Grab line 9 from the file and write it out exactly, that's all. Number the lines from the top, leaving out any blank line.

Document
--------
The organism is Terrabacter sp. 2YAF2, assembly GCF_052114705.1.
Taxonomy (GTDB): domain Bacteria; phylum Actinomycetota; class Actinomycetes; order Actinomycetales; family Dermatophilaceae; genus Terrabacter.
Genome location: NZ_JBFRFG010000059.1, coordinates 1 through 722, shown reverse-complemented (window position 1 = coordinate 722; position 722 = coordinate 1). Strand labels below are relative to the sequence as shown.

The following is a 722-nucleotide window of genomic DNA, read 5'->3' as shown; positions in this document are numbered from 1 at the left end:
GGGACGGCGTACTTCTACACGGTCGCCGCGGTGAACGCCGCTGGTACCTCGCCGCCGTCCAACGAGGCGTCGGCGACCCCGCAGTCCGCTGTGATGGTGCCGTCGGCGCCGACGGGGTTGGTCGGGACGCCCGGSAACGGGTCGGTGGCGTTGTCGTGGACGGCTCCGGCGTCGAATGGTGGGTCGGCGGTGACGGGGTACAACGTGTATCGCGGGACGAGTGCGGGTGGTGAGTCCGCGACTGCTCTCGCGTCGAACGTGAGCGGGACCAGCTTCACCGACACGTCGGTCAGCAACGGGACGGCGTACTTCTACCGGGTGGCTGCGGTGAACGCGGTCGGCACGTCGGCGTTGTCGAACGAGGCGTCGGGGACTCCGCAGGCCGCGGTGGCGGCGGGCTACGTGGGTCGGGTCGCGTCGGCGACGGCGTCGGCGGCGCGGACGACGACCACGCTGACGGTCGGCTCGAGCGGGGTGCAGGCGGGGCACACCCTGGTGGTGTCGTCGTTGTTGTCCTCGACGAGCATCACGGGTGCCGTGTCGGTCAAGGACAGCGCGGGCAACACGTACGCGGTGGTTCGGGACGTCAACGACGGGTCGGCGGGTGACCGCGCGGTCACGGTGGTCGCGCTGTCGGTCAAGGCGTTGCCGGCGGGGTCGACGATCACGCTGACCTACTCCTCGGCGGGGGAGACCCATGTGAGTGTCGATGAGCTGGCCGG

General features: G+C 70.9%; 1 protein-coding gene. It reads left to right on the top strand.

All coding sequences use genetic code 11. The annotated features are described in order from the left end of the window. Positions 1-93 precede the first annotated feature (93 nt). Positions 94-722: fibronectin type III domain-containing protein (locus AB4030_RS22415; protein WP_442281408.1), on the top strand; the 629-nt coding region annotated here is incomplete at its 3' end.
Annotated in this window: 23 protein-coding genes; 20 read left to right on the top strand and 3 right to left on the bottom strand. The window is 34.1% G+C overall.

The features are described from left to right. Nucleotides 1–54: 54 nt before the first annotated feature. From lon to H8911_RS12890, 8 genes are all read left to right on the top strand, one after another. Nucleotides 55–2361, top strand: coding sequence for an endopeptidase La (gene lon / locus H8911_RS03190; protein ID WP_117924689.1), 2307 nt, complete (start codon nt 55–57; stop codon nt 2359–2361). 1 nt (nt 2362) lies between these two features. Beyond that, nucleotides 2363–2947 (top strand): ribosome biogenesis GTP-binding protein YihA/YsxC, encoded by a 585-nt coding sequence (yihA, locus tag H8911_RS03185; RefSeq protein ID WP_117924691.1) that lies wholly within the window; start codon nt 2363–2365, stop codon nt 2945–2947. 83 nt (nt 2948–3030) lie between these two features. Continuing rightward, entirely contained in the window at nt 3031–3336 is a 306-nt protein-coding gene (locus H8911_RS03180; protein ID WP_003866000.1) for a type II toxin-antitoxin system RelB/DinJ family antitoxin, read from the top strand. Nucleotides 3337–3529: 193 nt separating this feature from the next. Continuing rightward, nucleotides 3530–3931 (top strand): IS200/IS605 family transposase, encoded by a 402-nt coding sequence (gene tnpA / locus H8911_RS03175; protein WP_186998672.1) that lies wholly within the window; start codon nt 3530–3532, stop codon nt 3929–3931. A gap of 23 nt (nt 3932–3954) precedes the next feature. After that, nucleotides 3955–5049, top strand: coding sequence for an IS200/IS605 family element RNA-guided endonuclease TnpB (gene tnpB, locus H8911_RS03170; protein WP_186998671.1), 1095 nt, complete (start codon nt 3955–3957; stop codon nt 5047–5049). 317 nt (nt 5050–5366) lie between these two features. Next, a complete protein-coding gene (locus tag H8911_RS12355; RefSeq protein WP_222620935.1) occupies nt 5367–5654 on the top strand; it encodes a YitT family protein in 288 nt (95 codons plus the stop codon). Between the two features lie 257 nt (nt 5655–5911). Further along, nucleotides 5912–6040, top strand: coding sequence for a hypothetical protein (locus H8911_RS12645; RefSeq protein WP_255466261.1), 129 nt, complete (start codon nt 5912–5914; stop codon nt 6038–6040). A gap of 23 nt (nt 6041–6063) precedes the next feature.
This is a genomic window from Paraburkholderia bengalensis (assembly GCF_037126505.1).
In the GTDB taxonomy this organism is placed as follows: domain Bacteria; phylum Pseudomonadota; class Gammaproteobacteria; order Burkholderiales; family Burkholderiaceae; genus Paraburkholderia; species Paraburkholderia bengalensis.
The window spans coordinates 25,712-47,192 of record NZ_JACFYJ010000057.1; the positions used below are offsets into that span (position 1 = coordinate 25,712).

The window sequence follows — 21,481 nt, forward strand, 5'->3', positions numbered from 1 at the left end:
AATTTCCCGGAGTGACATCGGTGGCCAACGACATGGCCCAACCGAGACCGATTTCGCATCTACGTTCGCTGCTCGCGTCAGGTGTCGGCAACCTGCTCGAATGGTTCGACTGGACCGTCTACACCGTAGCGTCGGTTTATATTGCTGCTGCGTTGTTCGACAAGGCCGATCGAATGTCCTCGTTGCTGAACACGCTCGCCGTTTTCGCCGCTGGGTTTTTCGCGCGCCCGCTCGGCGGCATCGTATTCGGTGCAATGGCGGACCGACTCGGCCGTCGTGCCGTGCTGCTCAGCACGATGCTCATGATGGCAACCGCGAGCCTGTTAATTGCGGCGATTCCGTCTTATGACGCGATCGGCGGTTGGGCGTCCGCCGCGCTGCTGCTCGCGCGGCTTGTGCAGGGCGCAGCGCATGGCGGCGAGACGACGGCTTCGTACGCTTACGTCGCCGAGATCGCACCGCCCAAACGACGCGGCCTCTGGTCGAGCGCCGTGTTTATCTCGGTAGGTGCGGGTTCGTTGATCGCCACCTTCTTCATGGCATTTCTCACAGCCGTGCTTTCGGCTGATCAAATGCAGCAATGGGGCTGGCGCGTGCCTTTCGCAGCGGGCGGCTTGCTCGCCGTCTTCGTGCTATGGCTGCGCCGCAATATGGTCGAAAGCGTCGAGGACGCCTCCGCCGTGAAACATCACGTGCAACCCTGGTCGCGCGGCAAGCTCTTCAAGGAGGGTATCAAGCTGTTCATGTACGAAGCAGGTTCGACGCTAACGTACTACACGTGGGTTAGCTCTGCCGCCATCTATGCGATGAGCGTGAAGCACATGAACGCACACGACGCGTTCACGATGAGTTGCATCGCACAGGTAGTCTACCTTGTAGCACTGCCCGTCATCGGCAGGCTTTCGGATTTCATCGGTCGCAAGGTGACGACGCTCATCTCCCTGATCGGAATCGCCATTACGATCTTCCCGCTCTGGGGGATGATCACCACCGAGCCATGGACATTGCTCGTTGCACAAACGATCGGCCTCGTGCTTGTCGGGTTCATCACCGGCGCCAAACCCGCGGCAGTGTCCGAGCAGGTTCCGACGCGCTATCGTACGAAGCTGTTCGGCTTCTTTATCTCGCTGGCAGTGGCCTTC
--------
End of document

The features are described from left to right. Nucleotides 1–54: 54 nt before the first annotated feature. From lon to H8911_RS12890, 8 genes are all read left to right on the top strand, one after another. Nucleotides 55–2361, top strand: coding sequence for an endopeptidase La (gene lon / locus H8911_RS03190; protein ID WP_117924689.1), 2307 nt, complete (start codon nt 55–57; stop codon nt 2359–2361). 1 nt (nt 2362) lies between these two features. Beyond that, nucleotides 2363–2947 (top strand): ribosome biogenesis GTP-binding protein YihA/YsxC, encoded by a 585-nt coding sequence (yihA, locus tag H8911_RS03185; RefSeq protein ID WP_117924691.1) that lies wholly within the window; start codon nt 2363–2365, stop codon nt 2945–2947. 83 nt (nt 2948–3030) lie between these two features. Continuing rightward, entirely contained in the window at nt 3031–3336 is a 306-nt protein-coding gene (locus H8911_RS03180; protein ID WP_003866000.1) for a type II toxin-antitoxin system RelB/DinJ family antitoxin, read from the top strand. Nucleotides 3337–3529: 193 nt separating this feature from the next. Continuing rightward, nucleotides 3530–3931 (top strand): IS200/IS605 family transposase, encoded by a 402-nt coding sequence (gene tnpA / locus H8911_RS03175; protein WP_186998672.1) that lies wholly within the window; start codon nt 3530–3532, stop codon nt 3929–3931. A gap of 23 nt (nt 3932–3954) precedes the next feature. After that, nucleotides 3955–5049, top strand: coding sequence for an IS200/IS605 family element RNA-guided endonuclease TnpB (gene tnpB, locus H8911_RS03170; protein WP_186998671.1), 1095 nt, complete (start codon nt 3955–3957; stop codon nt 5047–5049). 317 nt (nt 5050–5366) lie between these two features. Next, a complete protein-coding gene (locus tag H8911_RS12355; RefSeq protein WP_222620935.1) occupies nt 5367–5654 on the top strand; it encodes a YitT family protein in 288 nt (95 codons plus the stop codon). Between the two features lie 257 nt (nt 5655–5911). Further along, nucleotides 5912–6040, top strand: coding sequence for a hypothetical protein (locus H8911_RS12645; RefSeq protein WP_255466261.1), 129 nt, complete (start codon nt 5912–5914; stop codon nt 6038–6040). A gap of 23 nt (nt 6041–6063) precedes the next feature.